This paper considers how imperfect capital mobility affects spatial inequalities in income and industrial location. The framework of Takahashi et al. (2013) is applied to investigate the effects of integrating the capital market. Several new findings are obtained. First, the inequality in nominal income displays a bell-shaped relationship with falling trade costs if capital mobility is not too low. Second, keeping the trade costs fixed, the inequalities in nominal income and industrial location behave differently when the capital market is integrated. Finally, integration of the product market and integration of the capital market have different impacts on inequality in real income. This explains why empirical findings on spatial inequalities are mixed.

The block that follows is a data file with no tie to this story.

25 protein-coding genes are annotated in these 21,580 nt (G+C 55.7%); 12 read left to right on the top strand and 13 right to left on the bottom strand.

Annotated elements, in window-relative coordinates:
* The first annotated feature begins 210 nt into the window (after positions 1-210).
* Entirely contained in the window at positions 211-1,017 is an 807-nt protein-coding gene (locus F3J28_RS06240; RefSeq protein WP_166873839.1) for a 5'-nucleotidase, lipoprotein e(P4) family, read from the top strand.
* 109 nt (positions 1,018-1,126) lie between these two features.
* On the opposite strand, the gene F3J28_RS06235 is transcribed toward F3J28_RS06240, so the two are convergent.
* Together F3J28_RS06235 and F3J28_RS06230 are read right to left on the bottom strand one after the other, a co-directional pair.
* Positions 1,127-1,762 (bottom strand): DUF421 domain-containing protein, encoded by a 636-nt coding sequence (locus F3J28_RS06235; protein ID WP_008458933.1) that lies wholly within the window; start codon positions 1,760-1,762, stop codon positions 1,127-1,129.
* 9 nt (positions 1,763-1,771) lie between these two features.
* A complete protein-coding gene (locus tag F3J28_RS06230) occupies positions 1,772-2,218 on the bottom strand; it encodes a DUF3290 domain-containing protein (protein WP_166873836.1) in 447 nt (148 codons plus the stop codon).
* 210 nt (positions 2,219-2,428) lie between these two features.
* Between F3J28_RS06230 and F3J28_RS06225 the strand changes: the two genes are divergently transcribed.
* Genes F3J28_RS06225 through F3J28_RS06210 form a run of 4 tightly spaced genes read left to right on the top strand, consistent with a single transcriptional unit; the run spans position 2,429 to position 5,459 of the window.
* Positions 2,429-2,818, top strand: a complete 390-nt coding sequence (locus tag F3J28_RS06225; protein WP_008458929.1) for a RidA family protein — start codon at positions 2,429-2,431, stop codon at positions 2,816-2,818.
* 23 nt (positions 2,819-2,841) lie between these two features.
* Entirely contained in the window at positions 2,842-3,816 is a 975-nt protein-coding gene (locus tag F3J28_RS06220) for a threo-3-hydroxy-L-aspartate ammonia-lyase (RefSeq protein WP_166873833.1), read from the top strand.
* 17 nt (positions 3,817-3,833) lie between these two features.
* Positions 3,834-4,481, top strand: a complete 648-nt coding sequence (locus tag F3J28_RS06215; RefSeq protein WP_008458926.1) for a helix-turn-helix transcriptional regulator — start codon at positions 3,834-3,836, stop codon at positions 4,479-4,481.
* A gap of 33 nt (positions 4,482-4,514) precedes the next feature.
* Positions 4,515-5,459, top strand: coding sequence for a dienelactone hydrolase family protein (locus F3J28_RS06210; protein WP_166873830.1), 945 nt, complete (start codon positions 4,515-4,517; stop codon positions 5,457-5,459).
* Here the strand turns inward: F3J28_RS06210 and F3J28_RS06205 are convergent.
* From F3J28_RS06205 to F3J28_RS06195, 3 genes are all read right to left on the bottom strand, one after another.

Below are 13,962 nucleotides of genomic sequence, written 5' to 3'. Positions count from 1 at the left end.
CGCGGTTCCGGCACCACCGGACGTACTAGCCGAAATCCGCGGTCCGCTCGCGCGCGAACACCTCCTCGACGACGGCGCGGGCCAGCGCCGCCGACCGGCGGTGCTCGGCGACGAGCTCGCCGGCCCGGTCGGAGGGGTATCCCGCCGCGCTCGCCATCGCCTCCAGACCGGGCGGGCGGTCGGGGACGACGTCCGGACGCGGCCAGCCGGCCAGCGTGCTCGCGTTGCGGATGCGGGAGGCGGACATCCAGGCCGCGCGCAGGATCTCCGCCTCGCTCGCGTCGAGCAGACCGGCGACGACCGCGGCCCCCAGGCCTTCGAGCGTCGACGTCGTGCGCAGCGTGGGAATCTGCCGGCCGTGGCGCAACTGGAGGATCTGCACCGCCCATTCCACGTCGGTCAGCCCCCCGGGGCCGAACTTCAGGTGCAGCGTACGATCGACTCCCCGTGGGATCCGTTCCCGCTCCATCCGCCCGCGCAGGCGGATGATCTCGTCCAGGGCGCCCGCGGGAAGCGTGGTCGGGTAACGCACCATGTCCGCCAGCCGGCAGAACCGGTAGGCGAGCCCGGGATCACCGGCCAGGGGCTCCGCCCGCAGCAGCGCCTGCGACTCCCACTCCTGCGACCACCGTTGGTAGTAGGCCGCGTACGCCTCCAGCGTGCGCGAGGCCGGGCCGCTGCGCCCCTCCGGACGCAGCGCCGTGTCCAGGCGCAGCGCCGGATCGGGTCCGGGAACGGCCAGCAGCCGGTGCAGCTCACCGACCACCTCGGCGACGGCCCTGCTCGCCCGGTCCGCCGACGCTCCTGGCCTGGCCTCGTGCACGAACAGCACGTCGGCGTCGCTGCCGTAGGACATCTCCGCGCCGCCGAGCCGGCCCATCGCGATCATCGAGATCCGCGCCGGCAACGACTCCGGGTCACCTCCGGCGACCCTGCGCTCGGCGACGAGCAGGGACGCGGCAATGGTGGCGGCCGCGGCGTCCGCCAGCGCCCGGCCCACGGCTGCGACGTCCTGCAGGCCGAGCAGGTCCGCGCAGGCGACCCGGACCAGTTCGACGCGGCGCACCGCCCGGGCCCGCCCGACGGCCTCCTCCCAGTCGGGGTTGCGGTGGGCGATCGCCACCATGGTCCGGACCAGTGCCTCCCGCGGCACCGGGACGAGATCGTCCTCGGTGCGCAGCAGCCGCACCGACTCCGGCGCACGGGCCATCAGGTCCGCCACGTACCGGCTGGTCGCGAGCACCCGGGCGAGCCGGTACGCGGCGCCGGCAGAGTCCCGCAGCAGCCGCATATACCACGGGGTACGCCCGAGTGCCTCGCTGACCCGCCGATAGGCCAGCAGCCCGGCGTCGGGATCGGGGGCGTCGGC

- Capital mobility
- Spatial inequality
ASJC Scopus subject areas
- Sociology and Political Science
- Economics, Econometrics and Finance(all)
- Organizational Behavior and Human Resource Management